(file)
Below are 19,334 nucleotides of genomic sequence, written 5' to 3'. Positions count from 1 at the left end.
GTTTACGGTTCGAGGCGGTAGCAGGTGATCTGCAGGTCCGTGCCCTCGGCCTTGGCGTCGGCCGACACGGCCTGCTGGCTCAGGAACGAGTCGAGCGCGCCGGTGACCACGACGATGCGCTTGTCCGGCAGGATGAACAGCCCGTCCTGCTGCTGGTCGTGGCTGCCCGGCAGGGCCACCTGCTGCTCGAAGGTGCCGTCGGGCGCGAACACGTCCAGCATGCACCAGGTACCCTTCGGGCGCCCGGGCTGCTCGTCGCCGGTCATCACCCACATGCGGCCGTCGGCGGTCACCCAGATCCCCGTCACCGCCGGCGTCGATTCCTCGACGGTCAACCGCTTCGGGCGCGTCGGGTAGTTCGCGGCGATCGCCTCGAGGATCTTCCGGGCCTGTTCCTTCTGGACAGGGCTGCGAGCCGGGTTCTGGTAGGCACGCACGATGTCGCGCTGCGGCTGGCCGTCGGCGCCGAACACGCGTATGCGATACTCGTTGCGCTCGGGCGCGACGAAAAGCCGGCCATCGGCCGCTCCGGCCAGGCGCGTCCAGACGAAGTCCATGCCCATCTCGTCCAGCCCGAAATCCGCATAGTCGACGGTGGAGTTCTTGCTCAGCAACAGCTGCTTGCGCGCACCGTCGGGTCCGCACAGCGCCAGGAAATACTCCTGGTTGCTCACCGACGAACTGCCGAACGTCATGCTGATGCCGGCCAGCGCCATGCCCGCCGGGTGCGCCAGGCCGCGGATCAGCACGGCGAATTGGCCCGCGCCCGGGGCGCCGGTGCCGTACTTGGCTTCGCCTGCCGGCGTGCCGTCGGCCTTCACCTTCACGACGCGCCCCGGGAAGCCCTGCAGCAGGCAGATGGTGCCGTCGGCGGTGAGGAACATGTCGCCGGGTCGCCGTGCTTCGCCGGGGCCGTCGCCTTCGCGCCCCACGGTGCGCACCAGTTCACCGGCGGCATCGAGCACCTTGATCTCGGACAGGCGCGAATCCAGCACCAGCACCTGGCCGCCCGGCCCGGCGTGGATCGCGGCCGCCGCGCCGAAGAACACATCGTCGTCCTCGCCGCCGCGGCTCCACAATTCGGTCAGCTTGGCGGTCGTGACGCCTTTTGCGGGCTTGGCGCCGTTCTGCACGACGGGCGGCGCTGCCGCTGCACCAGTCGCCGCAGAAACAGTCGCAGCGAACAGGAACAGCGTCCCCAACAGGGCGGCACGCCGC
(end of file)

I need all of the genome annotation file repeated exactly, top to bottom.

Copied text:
Below are 19,334 nucleotides of genomic sequence, written 5' to 3'. Positions count from 1 at the left end.
GTTTACGGTTCGAGGCGGTAGCAGGTGATCTGCAGGTCCGTGCCCTCGGCCTTGGCGTCGGCCGACACGGCCTGCTGGCTCAGGAACGAGTCGAGCGCGCCGGTGACCACGACGATGCGCTTGTCCGGCAGGATGAACAGCCCGTCCTGCTGCTGGTCGTGGCTGCCCGGCAGGGCCACCTGCTGCTCGAAGGTGCCGTCGGGCGCGAACACGTCCAGCATGCACCAGGTACCCTTCGGGCGCCCGGGCTGCTCGTCGCCGGTCATCACCCACATGCGGCCGTCGGCGGTCACCCAGATCCCCGTCACCGCCGGCGTCGATTCCTCGACGGTCAACCGCTTCGGGCGCGTCGGGTAGTTCGCGGCGATCGCCTCGAGGATCTTCCGGGCCTGTTCCTTCTGGACAGGGCTGCGAGCCGGGTTCTGGTAGGCACGCACGATGTCGCGCTGCGGCTGGCCGTCGGCGCCGAACACGCGTATGCGATACTCGTTGCGCTCGGGCGCGACGAAAAGCCGGCCATCGGCCGCTCCGGCCAGGCGCGTCCAGACGAAGTCCATGCCCATCTCGTCCAGCCCGAAATCCGCATAGTCGACGGTGGAGTTCTTGCTCAGCAACAGCTGCTTGCGCGCACCGTCGGGTCCGCACAGCGCCAGGAAATACTCCTGGTTGCTCACCGACGAACTGCCGAACGTCATGCTGATGCCGGCCAGCGCCATGCCCGCCGGGTGCGCCAGGCCGCGGATCAGCACGGCGAATTGGCCCGCGCCCGGGGCGCCGGTGCCGTACTTGGCTTCGCCTGCCGGCGTGCCGTCGGCCTTCACCTTCACGACGCGCCCCGGGAAGCCCTGCAGCAGGCAGATGGTGCCGTCGGCGGTGAGGAACATGTCGCCGGGTCGCCGTGCTTCGCCGGGGCCGTCGCCTTCGCGCCCCACGGTGCGCACCAGTTCACCGGCGGCATCGAGCACCTTGATCTCGGACAGGCGCGAATCCAGCACCAGCACCTGGCCGCCCGGCCCGGCGTGGATCGCGGCCGCCGCGCCGAAGAACACATCGTCGTCCTCGCCGCCGCGGCTCCACAATTCGGTCAGCTTGGCGGTCGTGACGCCTTTTGCGGGCTTGGCGCCGTTCTGCACGACGGGCGGCGCTGCCGCTGCACCAGTCGCCGCAGAAACAGTCGCAGCGAACAGGAACAGCGTCCCCAACAGGGCGGCACGCCGC